He immediately reached out to Lum You.

She told him: I really want to be a social worker. I don’t want to switch majors.

Cohen could see that she had grades of B or higher in her social work courses. She just needed extra help to get through statistics. So they went to work on an academic plan to retake Intro to Statistics the following semester. He sent her to the tutoring center. She put in the extra study hours.

Cohen checked in with her all semester long. “He’d call and say, if you need help come on over,” You said.

The plan worked. Second time around, Lum You got an A. In December, when her GPA climbed high enough to qualify Lum You for an internship, Cohen noticed.

“He sent me an email saying, ‘You did it!’” Lum You recalls. “I showed my mom, ‘Look he’s so proud of me!’”

Read: The five pillars of GSI

A few years ago, FIU might have lost someone like Lum You. With too few advisors and a weak academic support system, there was no easy way for the country’s seventh largest university with more than 50,000 total students to detect a problem with any single individual. In the same way, there was no mechanism to reconcile course requirements with course availability. That meant high demand classes were filling up and students couldn’t get the classes they needed to graduate.

Another problem was the undergraduate trajectory. In the old system, there was a period when students would fall off the map. Robertson called it, “The Bermuda Triangle,” the sophomore year during which students could not yet declare a major. Many found themselves drifting with no academic home or clear educational path. Advising for freshmen and sophomores was centrally housed, and the student-advisor ratio hovered around 800:1.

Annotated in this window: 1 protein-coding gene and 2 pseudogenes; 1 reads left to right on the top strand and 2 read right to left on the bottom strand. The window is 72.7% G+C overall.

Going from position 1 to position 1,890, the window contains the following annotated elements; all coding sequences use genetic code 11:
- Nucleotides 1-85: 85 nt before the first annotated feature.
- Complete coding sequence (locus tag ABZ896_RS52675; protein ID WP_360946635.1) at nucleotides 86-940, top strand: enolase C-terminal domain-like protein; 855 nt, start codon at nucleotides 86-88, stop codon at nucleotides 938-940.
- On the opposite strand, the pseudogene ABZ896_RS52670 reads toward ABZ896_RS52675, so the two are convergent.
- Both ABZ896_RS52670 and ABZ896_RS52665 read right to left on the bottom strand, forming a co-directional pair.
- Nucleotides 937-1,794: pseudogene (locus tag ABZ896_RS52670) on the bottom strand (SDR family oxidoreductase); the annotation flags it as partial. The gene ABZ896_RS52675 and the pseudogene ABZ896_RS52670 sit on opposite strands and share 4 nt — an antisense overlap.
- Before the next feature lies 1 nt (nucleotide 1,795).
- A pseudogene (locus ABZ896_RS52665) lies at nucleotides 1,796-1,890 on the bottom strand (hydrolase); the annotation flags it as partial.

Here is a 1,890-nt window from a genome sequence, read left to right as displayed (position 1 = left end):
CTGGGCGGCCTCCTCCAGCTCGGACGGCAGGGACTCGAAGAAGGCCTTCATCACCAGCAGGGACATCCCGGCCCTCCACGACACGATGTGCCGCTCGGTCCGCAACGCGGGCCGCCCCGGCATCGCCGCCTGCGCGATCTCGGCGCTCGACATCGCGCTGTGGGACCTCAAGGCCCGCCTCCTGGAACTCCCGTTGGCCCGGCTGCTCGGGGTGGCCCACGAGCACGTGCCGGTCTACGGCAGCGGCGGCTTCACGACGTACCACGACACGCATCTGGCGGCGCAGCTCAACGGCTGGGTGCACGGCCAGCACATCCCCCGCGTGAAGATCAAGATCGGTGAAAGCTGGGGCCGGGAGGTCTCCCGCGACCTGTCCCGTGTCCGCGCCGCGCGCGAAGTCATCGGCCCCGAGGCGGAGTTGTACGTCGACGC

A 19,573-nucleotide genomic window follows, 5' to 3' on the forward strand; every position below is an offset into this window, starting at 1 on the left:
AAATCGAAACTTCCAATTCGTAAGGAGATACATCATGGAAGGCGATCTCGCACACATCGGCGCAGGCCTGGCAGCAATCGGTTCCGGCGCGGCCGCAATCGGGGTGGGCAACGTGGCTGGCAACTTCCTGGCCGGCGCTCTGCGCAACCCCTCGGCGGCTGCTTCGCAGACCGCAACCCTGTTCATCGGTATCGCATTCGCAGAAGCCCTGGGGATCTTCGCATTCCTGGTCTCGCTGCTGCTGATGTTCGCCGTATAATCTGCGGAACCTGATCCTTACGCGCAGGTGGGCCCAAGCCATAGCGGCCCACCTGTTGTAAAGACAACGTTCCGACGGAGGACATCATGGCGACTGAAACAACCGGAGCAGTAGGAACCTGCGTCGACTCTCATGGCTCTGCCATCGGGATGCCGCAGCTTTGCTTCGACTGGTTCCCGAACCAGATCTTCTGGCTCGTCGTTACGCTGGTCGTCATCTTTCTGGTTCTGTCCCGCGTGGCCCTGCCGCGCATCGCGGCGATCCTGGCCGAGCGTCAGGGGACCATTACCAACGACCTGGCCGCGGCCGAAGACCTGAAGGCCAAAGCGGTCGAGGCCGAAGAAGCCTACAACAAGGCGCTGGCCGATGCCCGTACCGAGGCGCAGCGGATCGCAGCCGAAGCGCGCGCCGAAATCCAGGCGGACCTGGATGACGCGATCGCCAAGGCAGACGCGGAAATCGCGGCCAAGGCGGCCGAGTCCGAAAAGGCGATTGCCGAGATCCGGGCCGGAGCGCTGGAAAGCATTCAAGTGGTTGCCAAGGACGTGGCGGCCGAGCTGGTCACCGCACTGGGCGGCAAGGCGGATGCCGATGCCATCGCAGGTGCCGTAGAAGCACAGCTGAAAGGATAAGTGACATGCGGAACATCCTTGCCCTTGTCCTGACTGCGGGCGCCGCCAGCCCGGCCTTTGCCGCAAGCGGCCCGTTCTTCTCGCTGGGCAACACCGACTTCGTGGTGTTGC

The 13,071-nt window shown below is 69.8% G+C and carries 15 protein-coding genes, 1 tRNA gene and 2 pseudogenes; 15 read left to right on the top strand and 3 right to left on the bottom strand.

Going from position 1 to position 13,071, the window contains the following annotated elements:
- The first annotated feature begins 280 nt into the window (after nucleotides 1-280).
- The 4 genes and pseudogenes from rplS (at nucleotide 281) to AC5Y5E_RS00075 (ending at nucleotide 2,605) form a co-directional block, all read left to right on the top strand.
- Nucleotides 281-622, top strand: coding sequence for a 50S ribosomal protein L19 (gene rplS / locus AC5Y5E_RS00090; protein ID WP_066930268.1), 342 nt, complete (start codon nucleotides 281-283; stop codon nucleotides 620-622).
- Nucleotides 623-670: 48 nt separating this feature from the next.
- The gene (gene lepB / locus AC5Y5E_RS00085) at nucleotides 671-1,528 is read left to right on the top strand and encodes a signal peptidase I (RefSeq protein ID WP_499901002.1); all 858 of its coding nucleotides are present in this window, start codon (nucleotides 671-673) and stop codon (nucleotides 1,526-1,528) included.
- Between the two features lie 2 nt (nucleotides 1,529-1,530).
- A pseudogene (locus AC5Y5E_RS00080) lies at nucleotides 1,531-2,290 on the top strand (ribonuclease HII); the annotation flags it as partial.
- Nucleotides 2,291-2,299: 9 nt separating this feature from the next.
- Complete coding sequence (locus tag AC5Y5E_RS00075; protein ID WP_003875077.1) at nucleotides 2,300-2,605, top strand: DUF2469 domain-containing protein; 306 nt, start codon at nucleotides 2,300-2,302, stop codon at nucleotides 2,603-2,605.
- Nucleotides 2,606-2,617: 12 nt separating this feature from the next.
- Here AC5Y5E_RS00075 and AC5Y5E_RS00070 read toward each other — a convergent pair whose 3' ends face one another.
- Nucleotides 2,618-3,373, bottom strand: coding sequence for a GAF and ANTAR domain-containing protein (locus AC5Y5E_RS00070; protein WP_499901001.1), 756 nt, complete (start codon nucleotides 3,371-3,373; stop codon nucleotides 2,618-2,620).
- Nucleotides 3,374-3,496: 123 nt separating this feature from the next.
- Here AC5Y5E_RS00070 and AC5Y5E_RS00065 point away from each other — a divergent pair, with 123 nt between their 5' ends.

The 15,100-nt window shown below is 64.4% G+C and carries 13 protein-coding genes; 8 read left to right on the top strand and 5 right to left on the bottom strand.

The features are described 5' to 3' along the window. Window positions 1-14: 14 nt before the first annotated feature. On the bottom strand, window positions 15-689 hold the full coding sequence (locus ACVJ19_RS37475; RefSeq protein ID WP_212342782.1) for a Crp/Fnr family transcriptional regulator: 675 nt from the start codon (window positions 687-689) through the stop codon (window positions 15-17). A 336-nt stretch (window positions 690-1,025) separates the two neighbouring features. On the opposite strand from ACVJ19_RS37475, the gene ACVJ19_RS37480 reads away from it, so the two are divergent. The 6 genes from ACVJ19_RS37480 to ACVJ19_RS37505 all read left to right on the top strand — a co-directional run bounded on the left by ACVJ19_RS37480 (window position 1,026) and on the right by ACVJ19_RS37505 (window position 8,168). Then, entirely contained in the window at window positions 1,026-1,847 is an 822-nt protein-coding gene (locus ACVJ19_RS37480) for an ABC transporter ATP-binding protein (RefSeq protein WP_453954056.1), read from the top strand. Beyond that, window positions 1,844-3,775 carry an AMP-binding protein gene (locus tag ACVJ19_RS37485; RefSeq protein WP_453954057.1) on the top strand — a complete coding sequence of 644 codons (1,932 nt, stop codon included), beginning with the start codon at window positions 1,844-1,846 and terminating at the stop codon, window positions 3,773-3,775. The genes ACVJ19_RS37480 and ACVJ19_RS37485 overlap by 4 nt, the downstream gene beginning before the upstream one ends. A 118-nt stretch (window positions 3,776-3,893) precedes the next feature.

Students, effectively, were getting lost in the system — held back by a failing grade, by uncertainty about what to study, by the unavailability of required classes. All too often, the students were dropping out.

That, in large measure, explained FIU’s lower than national average  on-time graduation rate.  The country’s other behemoth public universities face the same challenges. Arizona State and the University of Central Florida were both cited last year by U.S. News & World Report for low four-year graduation rates.

Four years ago, FIU administrators began to carefully examine graduation rates and systematically fix the problem. They didn’t quite know it at the time, but FIU was on the vanguard of a profound transformation in higher education.

Read: Student testimonials on GSI

National education leader Lawrence Abele has been talking about college graduation rates for as long as he can remember. For many years, he was howling in the wind.

“It seemed criminal,” said Abele, who became one of the most respected provosts in the country during his 16 years at Florida State University. “How can higher education lose almost 50 percent of its students and still stay in business?”

The economic and educational issues that arise from high college dropout rates seemed obvious to Abele. Plenty of data shows that adults with college degrees earn more money and experience more job satisfaction than those without. When students quit college, however, they are left with the economic burden but not the economic advantage.